personally tried or supervised the trial of hundreds, it’s probably bigger than that, but I don’t want to overstate it, hundreds of tort cases in jurisdictions, including Maryland, all over the United States of America. In addition, I represented plaintiffs, not defendants, plaintiffs in complex cases in the State of New York, the State of Florida, the State of Maryland, and other states whose names escape me at this time. Some of the venues were plaintiff friendly, others were
more kind to the defense side of the equation, but each case and each trial was different. I have as both a trial lawyer and a trial judge seen low verdicts, high verdicts, and outlier verdicts. The verdict in this case, particularly on damages,was more than just a surprise. In legal parlance, the Court was, quote unquote, shocked, and for that reason the motion for a new trial is granted.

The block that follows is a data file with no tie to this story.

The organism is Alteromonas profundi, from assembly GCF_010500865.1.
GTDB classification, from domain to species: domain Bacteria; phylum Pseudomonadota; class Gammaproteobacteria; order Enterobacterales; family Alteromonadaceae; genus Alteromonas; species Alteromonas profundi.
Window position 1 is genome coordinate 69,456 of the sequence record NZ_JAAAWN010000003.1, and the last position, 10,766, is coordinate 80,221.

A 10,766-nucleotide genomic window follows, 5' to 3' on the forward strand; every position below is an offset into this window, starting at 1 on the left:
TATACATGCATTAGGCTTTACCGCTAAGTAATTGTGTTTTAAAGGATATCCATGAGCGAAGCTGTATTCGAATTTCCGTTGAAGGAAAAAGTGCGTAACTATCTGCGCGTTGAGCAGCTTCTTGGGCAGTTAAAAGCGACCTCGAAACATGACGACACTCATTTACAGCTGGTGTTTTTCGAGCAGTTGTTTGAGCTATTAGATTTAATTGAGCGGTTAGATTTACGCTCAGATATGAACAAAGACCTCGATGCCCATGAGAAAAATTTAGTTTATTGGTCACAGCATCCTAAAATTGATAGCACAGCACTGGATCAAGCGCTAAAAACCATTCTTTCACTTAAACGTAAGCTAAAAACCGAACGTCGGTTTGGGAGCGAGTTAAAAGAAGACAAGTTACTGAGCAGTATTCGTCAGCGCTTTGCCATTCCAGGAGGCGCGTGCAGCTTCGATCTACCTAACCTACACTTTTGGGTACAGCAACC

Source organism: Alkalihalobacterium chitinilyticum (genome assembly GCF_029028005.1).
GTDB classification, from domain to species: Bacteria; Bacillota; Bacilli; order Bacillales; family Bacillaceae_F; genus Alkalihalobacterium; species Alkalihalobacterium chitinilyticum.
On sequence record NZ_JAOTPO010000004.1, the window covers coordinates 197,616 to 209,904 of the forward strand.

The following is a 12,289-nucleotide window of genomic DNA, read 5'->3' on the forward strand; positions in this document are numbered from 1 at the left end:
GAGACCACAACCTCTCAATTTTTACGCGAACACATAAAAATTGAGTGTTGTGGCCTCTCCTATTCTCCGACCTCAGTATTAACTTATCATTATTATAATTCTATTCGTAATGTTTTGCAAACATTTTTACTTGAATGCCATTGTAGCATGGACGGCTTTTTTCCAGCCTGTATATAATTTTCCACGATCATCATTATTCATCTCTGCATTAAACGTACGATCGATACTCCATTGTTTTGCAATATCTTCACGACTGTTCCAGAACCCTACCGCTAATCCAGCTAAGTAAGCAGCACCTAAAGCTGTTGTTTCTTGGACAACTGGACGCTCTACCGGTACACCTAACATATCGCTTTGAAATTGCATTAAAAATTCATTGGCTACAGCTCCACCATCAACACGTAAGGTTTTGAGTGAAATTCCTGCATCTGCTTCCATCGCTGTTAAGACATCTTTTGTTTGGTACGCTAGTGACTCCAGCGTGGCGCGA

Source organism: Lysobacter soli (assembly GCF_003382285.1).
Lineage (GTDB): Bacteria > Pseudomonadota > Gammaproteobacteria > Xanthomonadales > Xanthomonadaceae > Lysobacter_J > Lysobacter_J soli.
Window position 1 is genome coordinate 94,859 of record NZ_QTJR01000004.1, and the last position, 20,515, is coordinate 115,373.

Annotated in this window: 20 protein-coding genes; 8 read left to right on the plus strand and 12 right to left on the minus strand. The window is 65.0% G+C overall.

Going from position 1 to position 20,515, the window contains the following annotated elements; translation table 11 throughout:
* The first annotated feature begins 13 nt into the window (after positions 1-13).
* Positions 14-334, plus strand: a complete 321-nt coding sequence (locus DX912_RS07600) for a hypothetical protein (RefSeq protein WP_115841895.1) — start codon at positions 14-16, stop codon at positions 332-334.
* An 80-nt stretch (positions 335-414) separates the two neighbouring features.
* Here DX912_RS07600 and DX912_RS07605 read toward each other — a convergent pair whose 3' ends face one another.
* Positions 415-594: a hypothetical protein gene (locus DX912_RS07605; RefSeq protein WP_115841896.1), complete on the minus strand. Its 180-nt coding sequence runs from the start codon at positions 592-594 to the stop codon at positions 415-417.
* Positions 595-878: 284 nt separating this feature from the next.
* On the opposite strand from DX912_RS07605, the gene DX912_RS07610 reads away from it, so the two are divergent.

The Maryland Court of Special Appeals agreed that the trial judge was in the best position to make this call. This is certainly true and if I were the appellate judge, I would have made the same ruling. But I disagree with a part of the CSA’s rationale. Both courts found particularly compelling the jury’s “unusual” awards of damages for pain and suffering and for loss of consortium. Specifically, the jury awarded precisely $224,010.16 for each, an amount which, when added to appellant’s economic damages, conveniently made the total a nice, neat $925,000.00. The CSA called this award “guesswork” because it “failed to consider what amounts would actually compensate a reasonable person for the pain and suffering of his physical injuries, as a matter separate and distinct from any alleged loss of consortium.”